Underneath the complexities of life’s many paths lies this small question. And there it remains, quietly weaving itself into our pursuit of jobs, careers, relationships and futures, and the entirety of life itself. Without realizing it, we strive tirelessly to answer this question in one capacity or another. In East of Eden, John Steinbeck even asserts that this is the question of life:
“A man, after he has brushed off the dust and chips of his life, will have left only the hard, clean questions: Was it good or was it evil? Have I done well or ill?”
Sometimes, even the best attempts we make at justifying ourself or our goodness can end in sin and struggle.
A fruitless pursuit
In sixth grade, I decided I was going to be good. My motivations are now a little vague, but from what I remember, I had this sense that being good was what was required of me, and if I couldn’t achieve goodness then I would be a failure. And so I got to work: I cleaned the house when my parents didn’t ask me, I studied and received straight A’s, I did quiet times and volunteered.
I was proud of my goodness, of moments I chose obedience and discipline, it made me feel better than others and gave me a sense of control that whatever direction I was headed in, it was the right one. This quest for goodness continued through high school and into college, but soon, I found myself tired, burned out and confused. At the end of my freshman year, I was struggling with eating disorders that left me weighing just over 100 pounds.
As humans, pure goodness in thought, deed or both will always remain unattainable because of our sins. Adam and Eve’s story turned everything on its head for us, and shows us that the ability to rebel from our Creator turned into our default state as humans. We live in a fallen state of rebellion, where we will continually make the choice toward evil when we refuse God’s counsel.
The war within
The Bible shows us over and over again that an inward search for righteousness only leads us further away from the perfect righteousness we so desperately need. If we believe original sin to be true, we can’t rely on our hearts to be good, because “The heart is deceitful above all things, and desperately sick; who can understand it?” (Jeremiah 17:9).
And even Paul, after his conversion, acknowledges his constant, inward struggle between sin and righteousness,
For I know that good itself does not dwell in me, that is, in my sinful nature. For I have the desire to do what is good, but I cannot carry it out. For I do not do the good I want to do, but the evil I do not want to do—this I keep on doing. Now if I do what I do not want to do, it is no longer I who do it, but it is sin living in me that does it. So I find this law at work: Although I want to do good, evil is right there with me. For in my inner being I delight in God’s law; but I see another law at work in me, waging war against the law of my mind and making me a prisoner of the law of sin at work within me. What a wretched man I am! (Romans 7:18-24)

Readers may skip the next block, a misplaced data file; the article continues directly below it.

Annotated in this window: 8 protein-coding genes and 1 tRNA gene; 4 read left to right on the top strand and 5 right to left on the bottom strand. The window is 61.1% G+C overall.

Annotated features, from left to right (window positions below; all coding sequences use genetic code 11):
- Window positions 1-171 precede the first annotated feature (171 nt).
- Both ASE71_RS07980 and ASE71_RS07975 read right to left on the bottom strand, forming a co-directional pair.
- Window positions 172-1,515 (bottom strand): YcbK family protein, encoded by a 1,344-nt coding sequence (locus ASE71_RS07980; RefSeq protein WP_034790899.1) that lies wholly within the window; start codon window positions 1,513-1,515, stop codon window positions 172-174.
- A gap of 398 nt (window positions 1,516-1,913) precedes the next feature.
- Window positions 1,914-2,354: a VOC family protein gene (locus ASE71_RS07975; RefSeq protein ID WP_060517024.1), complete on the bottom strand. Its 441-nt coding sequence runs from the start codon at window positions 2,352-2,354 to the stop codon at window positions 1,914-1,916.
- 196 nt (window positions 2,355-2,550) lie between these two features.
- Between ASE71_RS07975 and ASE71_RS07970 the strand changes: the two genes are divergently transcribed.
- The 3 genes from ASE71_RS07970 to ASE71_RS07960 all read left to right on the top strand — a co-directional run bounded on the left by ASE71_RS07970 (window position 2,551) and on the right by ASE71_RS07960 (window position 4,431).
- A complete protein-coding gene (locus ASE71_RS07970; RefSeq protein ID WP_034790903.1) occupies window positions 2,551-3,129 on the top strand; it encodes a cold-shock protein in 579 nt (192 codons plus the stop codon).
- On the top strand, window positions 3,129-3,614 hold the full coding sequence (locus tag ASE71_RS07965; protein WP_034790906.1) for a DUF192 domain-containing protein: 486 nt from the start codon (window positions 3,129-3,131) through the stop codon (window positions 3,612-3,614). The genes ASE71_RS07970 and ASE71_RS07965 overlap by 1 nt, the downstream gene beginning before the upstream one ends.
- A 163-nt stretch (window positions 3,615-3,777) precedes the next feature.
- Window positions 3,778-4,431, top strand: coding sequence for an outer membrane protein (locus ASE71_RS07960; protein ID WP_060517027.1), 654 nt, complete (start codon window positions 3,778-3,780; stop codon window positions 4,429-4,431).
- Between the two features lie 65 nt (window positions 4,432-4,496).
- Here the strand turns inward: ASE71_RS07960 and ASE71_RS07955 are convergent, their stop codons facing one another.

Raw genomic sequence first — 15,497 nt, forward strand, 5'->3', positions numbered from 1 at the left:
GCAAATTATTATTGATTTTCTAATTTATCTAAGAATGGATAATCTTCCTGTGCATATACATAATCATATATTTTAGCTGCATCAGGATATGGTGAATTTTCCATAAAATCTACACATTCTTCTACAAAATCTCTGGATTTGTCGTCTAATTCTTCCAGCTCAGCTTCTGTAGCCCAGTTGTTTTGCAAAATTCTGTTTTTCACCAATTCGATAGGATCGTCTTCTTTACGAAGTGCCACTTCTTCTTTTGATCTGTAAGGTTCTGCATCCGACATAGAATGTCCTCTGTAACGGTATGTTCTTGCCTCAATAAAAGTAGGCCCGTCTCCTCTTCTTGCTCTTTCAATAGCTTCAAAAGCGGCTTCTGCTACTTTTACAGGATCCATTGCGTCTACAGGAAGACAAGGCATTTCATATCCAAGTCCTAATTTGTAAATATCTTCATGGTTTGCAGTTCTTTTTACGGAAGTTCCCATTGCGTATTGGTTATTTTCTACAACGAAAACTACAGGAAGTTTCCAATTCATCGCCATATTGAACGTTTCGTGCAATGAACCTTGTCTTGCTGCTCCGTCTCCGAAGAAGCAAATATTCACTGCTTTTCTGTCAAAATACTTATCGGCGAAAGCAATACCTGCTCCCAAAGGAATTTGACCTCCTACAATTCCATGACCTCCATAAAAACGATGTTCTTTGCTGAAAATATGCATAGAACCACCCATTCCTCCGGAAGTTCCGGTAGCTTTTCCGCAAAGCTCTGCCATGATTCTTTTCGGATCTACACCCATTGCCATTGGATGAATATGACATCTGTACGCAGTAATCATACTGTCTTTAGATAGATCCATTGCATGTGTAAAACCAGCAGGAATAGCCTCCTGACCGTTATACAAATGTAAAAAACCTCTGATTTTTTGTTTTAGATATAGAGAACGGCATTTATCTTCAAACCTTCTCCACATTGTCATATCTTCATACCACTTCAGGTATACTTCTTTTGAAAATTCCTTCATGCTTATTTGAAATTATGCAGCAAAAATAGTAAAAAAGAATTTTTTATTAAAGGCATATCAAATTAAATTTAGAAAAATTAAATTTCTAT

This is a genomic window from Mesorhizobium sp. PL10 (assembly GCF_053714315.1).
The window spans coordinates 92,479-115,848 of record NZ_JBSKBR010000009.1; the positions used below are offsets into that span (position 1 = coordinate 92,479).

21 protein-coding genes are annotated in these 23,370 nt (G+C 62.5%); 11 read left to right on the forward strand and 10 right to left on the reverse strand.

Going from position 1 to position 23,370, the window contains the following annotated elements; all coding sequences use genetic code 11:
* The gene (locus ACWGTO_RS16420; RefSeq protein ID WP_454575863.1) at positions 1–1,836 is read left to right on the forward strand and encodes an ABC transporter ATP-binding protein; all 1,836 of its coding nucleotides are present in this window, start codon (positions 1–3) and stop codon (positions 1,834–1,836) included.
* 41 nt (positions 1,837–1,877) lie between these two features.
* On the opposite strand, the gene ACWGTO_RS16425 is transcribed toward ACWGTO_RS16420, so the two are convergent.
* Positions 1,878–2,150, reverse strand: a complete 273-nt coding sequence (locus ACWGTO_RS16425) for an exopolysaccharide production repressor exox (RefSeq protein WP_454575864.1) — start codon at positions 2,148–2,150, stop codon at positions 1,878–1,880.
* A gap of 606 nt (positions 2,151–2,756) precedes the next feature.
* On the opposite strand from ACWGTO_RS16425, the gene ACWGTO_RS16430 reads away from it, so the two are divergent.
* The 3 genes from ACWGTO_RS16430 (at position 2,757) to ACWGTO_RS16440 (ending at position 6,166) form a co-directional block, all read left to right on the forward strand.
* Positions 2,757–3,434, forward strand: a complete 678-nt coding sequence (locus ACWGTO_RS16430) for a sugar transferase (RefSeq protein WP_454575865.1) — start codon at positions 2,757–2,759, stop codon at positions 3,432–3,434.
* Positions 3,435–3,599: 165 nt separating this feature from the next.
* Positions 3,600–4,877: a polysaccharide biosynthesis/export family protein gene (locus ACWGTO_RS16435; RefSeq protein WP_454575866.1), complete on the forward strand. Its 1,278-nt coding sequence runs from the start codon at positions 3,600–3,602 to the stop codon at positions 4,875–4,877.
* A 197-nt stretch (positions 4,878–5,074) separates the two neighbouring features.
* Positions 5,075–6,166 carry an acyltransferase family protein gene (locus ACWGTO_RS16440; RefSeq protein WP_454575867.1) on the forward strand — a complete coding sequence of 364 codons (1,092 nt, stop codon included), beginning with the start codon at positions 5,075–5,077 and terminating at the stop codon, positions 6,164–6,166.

What hope do we have, then, and where should we look, if a reliance on our inward goodness continues to fail us? The only answer to that question is found in Christ crucified—Christ who remains outside of us, separated from our sin and the sins of the world.
Hope for glory
Here is the tension in which the Christian lives: While we are assured by Scripture that Christ gives us peace, we still live in a world and in bodies marred by sin. We live in what theologians call the “already-not-yet”: We’ve already been saved and justified by Jesus, and we’re also not-yet completely free from the consequences of sin—both in us and around us.
Our only hope for goodness is to receive Christ’s goodness which is perfect and completely beyond us.
Martin Luther called this goodness alien righteousness: “the righteousness of another, instilled from without.” Alien righteousness settles the debate about goodness once and for all because it is gifted to us from a Savior who remains perfect and untarnished by our hearts.
The turn outward
It is Christ who is both perfect righteousness and the one who gives such righteousness to us so that the worry of whether we are good enough no longer plagues. The turn outward, away from myself, is a turn not only to Christ but to my neighbor—to the comfort that I am free to stop measuring my goodness and love my neighbor without want, fear or return.
Remember that your heart will always will be a work in progress. The war between right and wrong, good and evil, the old self and new self in Christ rages on, and so to look for instructions and fulfillment on how to live better lives is like looking to a country in the midst of civil war for instructions on how to set up a functioning government.
We get it so backward. At least I know I did for so long. The question as Christians is not, “Am I a good person?” Rather, the question we should be asking is “Where do I look for my goodness?” And if we can answer, “Jesus Christ, the Savior of the World, the perfecter of my faith” then we have our answer to both questions.
Over and over again—perhaps sometimes in boring repetition—we must turn our eyes and our hearts outward, away from the unrest and imperfections of our hearts to Christ—Christ crucified, Christ found in Scripture and Christ’s assurance that in God’s eyes, “It is finished,” means we are His and His goodness is ours. We can rest and know that all else that is good flows from this foreign truth.